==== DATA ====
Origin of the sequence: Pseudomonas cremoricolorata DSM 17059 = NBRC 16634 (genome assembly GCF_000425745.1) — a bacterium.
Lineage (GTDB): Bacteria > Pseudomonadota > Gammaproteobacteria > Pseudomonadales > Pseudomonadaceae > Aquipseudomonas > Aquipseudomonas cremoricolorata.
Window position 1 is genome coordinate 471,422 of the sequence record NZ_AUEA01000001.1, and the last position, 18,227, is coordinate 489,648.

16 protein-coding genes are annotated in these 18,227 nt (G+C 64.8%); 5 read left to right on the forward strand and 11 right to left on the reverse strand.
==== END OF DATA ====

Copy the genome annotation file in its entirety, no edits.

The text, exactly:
Origin of the sequence: Pseudomonas cremoricolorata DSM 17059 = NBRC 16634 (genome assembly GCF_000425745.1) — a bacterium.
Lineage (GTDB): Bacteria > Pseudomonadota > Gammaproteobacteria > Pseudomonadales > Pseudomonadaceae > Aquipseudomonas > Aquipseudomonas cremoricolorata.
Window position 1 is genome coordinate 471,422 of the sequence record NZ_AUEA01000001.1, and the last position, 18,227, is coordinate 489,648.

16 protein-coding genes are annotated in these 18,227 nt (G+C 64.8%); 5 read left to right on the forward strand and 11 right to left on the reverse strand.